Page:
That night, everything I saw was filtered through a pane of fogged glass. It captured each fractal of light and transformed them into miniature supernovas. My world was glowing before my very eyes. Moments slipped by like wading through syrup; sweet and thick and perfectly slow. Something had slithered into my mind and inflated it with such delicate delight that I could taste the warmth of time with every breath. My mom was out in the darkness that idled at arm’s length; I was engulfed in the yellow haze of stage lights. Sweat percolated on my neck and seeped through the silken dress that crouched on my shoulders. This wasn’t my moment, not really; it was ours. Shared by everyone who stood by my side as we pinned up smiles - some sincere, some tired, others just relieved - and let the applause ripple through the air.
I had been a performer before. With an instrument perched under my chin and singing for the sake of a thrill I yearned to taste, I often welcomed opportunities to don a new persona and a new piece so I could better explore this funny little world that surrounds me. Those performances are often stale; anticipated for months, picked at meticulously. Any mistakes seemed to shame me. I enjoyed them, nonetheless; I simply took them seriously and marked them as stepping stones to something better and brighter and bolder.
Perhaps that is what drew me to theater. Rumors hinted that although an uncommon ambition, participating in drama was a rewarding experience. Previous actors told me that nothing could compare to the feeling of meeting the crowd with a full grin and the helium satisfaction of a job well done and a time enjoyed by all. My hunger for literature compelled me to dabble in playwriting; which further encouraged an interest of the stage. Which is why I chose to march into an audition room and try out a voice that had only ever accompanied radio stations and the albums of a few beloved bands.
I am, by no means, a great singer. The most vocal training I’ve ever had was at a summer camp with a collection of musicians - unfortunately, a collection where singers were the minority. We attempted a ragged adaptation of Bohemian Rhapsody in front of a bewildered crowd of parents and called it a day. Still, the idea of performing in the annual spring musical had taken root in my mind. So I chose a song from a show I had never heard of and marched into an audition room with courage, but little confidence.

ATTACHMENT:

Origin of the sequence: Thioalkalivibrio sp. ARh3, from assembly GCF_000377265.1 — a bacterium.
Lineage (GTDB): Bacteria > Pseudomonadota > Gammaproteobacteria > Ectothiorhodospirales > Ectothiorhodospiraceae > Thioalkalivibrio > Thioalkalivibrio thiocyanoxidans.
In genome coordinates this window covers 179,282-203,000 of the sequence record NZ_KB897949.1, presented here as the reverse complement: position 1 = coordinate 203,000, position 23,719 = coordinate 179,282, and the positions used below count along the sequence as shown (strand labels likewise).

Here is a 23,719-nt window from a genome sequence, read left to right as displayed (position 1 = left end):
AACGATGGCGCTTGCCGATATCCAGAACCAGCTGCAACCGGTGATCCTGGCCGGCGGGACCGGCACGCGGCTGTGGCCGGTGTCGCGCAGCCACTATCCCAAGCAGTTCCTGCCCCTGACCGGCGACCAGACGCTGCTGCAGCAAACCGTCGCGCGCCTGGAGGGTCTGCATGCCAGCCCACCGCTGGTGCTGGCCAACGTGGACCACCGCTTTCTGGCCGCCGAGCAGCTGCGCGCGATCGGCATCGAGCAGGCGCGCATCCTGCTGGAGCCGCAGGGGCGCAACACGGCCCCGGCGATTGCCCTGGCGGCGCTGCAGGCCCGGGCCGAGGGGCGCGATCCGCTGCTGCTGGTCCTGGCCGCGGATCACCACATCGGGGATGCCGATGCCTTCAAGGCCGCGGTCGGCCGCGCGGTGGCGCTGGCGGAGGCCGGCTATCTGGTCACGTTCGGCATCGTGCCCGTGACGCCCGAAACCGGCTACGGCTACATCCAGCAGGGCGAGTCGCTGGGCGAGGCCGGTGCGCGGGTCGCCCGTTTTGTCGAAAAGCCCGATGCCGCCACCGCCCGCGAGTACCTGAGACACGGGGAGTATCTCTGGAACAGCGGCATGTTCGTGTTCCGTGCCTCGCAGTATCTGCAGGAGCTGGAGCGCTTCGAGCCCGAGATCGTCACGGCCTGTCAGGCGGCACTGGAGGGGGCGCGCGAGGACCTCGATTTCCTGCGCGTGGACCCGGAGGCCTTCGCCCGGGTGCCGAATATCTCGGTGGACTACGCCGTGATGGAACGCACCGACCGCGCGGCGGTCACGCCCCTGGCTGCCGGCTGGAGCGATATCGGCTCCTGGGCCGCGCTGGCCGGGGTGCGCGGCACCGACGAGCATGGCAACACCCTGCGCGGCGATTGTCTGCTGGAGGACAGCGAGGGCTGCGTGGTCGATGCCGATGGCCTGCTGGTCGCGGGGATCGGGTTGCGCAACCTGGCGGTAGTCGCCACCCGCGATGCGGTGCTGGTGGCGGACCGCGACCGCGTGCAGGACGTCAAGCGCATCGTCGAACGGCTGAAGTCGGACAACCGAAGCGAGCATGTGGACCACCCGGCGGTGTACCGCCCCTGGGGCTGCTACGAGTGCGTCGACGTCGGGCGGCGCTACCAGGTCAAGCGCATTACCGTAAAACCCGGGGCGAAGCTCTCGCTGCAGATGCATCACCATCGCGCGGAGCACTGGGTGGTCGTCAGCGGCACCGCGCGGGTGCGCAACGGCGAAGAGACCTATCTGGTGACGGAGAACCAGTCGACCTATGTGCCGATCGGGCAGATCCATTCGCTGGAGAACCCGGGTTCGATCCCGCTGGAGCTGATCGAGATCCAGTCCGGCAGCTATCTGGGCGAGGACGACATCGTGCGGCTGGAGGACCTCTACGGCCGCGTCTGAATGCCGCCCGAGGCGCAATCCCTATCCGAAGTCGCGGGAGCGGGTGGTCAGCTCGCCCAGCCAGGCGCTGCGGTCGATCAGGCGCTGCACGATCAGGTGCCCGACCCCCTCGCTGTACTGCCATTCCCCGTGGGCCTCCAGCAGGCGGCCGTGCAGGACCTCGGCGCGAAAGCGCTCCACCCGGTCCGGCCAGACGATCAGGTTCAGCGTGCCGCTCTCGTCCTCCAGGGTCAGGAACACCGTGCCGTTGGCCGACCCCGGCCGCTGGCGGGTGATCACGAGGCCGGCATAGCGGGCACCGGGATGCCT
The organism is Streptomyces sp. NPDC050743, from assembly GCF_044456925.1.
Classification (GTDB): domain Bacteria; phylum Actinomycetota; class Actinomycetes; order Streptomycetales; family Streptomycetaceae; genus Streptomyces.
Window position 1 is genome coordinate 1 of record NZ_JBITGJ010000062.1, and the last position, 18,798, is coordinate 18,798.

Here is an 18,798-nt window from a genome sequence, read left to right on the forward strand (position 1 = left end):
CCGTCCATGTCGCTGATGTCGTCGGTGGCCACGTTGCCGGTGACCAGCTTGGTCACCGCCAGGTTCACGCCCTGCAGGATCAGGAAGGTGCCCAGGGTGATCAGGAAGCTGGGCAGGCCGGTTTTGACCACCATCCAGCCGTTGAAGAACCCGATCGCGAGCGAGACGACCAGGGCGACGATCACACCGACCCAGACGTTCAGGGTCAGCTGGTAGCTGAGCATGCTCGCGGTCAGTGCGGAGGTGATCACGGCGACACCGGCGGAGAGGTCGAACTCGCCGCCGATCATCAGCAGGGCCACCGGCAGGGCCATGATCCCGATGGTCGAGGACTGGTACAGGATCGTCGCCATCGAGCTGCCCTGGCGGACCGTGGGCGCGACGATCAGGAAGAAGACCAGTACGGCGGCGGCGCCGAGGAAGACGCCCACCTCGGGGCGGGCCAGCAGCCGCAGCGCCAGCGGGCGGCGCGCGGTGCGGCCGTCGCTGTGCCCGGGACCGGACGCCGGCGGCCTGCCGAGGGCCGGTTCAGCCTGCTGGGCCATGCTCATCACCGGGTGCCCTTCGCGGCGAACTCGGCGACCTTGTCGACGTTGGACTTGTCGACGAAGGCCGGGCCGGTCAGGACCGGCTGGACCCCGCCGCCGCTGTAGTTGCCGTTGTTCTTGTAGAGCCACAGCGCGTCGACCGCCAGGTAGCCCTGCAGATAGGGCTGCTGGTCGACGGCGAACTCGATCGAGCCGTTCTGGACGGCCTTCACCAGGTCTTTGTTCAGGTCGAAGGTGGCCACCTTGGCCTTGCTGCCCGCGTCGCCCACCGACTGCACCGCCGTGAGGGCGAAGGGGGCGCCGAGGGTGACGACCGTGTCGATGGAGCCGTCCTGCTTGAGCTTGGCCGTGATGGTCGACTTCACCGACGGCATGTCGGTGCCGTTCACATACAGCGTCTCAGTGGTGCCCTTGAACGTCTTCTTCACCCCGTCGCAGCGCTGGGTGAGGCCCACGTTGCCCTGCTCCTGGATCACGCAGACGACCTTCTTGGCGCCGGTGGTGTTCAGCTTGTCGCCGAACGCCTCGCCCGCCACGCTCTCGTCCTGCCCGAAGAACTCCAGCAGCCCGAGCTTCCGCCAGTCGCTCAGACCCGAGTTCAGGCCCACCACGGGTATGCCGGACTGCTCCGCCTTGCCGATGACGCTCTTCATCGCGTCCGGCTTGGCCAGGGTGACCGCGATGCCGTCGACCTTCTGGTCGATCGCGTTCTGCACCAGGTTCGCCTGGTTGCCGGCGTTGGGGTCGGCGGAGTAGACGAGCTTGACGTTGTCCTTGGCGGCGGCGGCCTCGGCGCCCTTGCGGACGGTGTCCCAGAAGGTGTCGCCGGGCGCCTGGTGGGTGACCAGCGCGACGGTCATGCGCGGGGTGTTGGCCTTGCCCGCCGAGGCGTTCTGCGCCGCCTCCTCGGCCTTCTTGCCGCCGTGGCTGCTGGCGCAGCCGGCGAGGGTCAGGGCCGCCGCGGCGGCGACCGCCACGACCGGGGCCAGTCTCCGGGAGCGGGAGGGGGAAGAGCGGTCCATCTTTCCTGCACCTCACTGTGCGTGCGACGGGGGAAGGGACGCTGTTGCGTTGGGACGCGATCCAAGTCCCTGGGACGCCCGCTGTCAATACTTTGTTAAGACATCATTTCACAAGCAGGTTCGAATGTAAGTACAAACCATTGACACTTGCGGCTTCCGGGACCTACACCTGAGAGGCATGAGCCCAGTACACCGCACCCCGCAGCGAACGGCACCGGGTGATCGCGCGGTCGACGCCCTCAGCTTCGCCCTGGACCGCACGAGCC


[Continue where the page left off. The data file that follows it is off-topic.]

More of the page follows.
Even when I was accepted, uncertainty hung in my mind. There was always something to attend to between homework and hobbies. Rehearsals took up a solid portion of my time that I wasn’t sure I could spare. But, in a perhaps dangerous gamble, I firmly chose to spare it.
And so I began my role as “townsperson” and “company” in the next spring musical: The Mystery of Edwin Drood. Rehearsals droned into the night. Months slipped away, but I wasn’t looking back to see if they waved goodbye. I was fixated on that moment I had heard so much about. That thrill that encapsulated ever fiber of one’s being as they enthralled an audience and commanded the stage. All of it was done with doubting hopes; I had never acted, sung, or danced as a performance in my life, and not once thought myself capable of doing all three.
By a string of events that swept by in a blur, opening night had arrived. It really was the premiere performance; of me, of the show, of everything I was expecting from the stage. I had memorized lyrics and steps and notes and had practiced them again and again in a jumbled mess whenever I had the chance. Oddly enough, I wasn’t nervous. From the moment I entered backstage to prepare for the show until I arrived home four hours later, I felt only excitement and gratitude. The cast gripped each other’s hands and made a messy circle and closed their eyes to listen to another show tune from Pippin. We celebrated our director’s 100th show - something that I had been lucky enough to be a part of purely by sheer circumstance.
And we stormed the stage without any hesitation.
It was a whirlwind, but at the same time, each twist in the storm had already been anticipated. All the pieces fell into place. The audience was receptive and not afraid to be vocal - precisely what the showed called for. It only spurred my excitement further.
That night, everything I saw was filtered through a pane of fogged glass. Everything I experienced - every mistake and laugh and flawless performance - was painted with my watercolor dreams. The cast held hands and dipped into a bow; I felt the air move heavily through my lungs and saw the sheen of sweat on the people to my sides. Everyone was smiling.
It was my first time acting, singing, dancing, and any simultaneous combination of the three. The cast hadn’t become a new clique for me; more a result of my shyness than anything else. I still felt distant from the group in a way. But in that moment, we had achieved the impossible. We had told a story and dabbled with magic and cast a spell over the audience before us. We made them laugh and frown and sneer and giggle all in one sitting.
In that moment, everything was perfect.